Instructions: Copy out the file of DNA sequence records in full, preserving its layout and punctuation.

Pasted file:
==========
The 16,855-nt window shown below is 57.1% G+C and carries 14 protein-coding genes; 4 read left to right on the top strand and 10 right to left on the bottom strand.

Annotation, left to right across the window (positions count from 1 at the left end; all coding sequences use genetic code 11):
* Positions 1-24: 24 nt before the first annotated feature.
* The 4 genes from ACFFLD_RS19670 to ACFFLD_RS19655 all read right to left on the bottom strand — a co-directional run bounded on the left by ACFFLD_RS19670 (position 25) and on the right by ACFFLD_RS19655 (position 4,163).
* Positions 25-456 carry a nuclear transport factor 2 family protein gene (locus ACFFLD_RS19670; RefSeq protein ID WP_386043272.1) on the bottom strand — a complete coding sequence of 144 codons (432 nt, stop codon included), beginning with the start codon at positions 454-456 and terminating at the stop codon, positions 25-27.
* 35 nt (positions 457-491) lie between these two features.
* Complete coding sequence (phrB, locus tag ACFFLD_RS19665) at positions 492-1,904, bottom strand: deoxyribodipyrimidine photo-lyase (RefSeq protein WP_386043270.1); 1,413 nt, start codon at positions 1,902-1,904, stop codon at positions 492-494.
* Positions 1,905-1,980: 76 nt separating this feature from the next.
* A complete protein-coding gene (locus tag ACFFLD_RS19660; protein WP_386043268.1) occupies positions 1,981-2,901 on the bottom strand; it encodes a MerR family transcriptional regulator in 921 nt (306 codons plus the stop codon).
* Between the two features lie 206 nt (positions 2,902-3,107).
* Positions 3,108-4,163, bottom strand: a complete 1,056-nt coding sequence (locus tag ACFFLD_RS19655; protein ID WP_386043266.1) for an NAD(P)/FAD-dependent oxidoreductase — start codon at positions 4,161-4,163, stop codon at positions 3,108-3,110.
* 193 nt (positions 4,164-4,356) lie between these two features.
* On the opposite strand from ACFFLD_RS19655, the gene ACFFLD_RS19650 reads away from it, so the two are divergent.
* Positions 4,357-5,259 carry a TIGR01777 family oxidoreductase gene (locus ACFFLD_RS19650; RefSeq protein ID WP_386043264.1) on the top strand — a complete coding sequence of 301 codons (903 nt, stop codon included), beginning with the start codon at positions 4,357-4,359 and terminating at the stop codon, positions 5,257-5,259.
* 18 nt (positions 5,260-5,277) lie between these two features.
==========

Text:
The 16,855-nt window shown below is 57.1% G+C and carries 14 protein-coding genes; 4 read left to right on the top strand and 10 right to left on the bottom strand.

Annotation, left to right across the window (positions count from 1 at the left end; all coding sequences use genetic code 11):
* Positions 1-24: 24 nt before the first annotated feature.
* The 4 genes from ACFFLD_RS19670 to ACFFLD_RS19655 all read right to left on the bottom strand — a co-directional run bounded on the left by ACFFLD_RS19670 (position 25) and on the right by ACFFLD_RS19655 (position 4,163).
* Positions 25-456 carry a nuclear transport factor 2 family protein gene (locus ACFFLD_RS19670; RefSeq protein ID WP_386043272.1) on the bottom strand — a complete coding sequence of 144 codons (432 nt, stop codon included), beginning with the start codon at positions 454-456 and terminating at the stop codon, positions 25-27.
* 35 nt (positions 457-491) lie between these two features.
* Complete coding sequence (phrB, locus tag ACFFLD_RS19665) at positions 492-1,904, bottom strand: deoxyribodipyrimidine photo-lyase (RefSeq protein WP_386043270.1); 1,413 nt, start codon at positions 1,902-1,904, stop codon at positions 492-494.
* Positions 1,905-1,980: 76 nt separating this feature from the next.
* A complete protein-coding gene (locus tag ACFFLD_RS19660; protein WP_386043268.1) occupies positions 1,981-2,901 on the bottom strand; it encodes a MerR family transcriptional regulator in 921 nt (306 codons plus the stop codon).
* Between the two features lie 206 nt (positions 2,902-3,107).
* Positions 3,108-4,163, bottom strand: a complete 1,056-nt coding sequence (locus tag ACFFLD_RS19655; protein ID WP_386043266.1) for an NAD(P)/FAD-dependent oxidoreductase — start codon at positions 4,161-4,163, stop codon at positions 3,108-3,110.
* 193 nt (positions 4,164-4,356) lie between these two features.
* On the opposite strand from ACFFLD_RS19655, the gene ACFFLD_RS19650 reads away from it, so the two are divergent.
* Positions 4,357-5,259 carry a TIGR01777 family oxidoreductase gene (locus ACFFLD_RS19650; RefSeq protein ID WP_386043264.1) on the top strand — a complete coding sequence of 301 codons (903 nt, stop codon included), beginning with the start codon at positions 4,357-4,359 and terminating at the stop codon, positions 5,257-5,259.
* 18 nt (positions 5,260-5,277) lie between these two features.